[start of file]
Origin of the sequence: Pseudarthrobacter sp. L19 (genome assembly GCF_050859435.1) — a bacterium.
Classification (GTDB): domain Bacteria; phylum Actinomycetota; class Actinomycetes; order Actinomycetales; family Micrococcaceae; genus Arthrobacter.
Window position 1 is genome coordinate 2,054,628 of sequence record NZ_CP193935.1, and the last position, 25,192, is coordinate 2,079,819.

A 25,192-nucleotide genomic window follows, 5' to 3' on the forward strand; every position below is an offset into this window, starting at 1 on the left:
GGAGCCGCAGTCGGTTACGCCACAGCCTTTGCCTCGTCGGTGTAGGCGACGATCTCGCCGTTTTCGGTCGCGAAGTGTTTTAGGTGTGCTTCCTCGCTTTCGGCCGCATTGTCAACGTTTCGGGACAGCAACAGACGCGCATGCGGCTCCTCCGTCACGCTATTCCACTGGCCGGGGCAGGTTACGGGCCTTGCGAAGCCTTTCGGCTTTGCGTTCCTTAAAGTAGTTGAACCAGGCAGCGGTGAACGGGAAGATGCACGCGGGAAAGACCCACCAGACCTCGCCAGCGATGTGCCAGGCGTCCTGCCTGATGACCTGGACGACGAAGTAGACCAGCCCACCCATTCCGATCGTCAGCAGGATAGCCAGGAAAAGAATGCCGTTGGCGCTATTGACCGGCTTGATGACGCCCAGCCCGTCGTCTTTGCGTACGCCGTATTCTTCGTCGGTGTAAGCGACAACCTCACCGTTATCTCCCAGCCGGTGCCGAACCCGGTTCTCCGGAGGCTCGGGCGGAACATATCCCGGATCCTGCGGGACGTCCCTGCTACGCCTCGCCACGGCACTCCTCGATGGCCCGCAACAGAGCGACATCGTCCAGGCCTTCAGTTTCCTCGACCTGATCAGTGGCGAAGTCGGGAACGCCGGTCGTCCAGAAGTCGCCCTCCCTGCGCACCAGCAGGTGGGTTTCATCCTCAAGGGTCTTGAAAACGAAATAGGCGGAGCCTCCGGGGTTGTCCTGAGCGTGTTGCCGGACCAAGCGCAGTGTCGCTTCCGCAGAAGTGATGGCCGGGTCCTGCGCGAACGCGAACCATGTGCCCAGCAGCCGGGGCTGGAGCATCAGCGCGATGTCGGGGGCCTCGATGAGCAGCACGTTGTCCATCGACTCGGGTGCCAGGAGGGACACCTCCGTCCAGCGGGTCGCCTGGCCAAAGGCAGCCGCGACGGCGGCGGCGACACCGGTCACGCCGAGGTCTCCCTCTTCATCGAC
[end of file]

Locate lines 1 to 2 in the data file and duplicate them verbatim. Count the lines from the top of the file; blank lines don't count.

Origin of the sequence: Pseudarthrobacter sp. L19 (genome assembly GCF_050859435.1) — a bacterium.
Classification (GTDB): domain Bacteria; phylum Actinomycetota; class Actinomycetes; order Actinomycetales; family Micrococcaceae; genus Arthrobacter.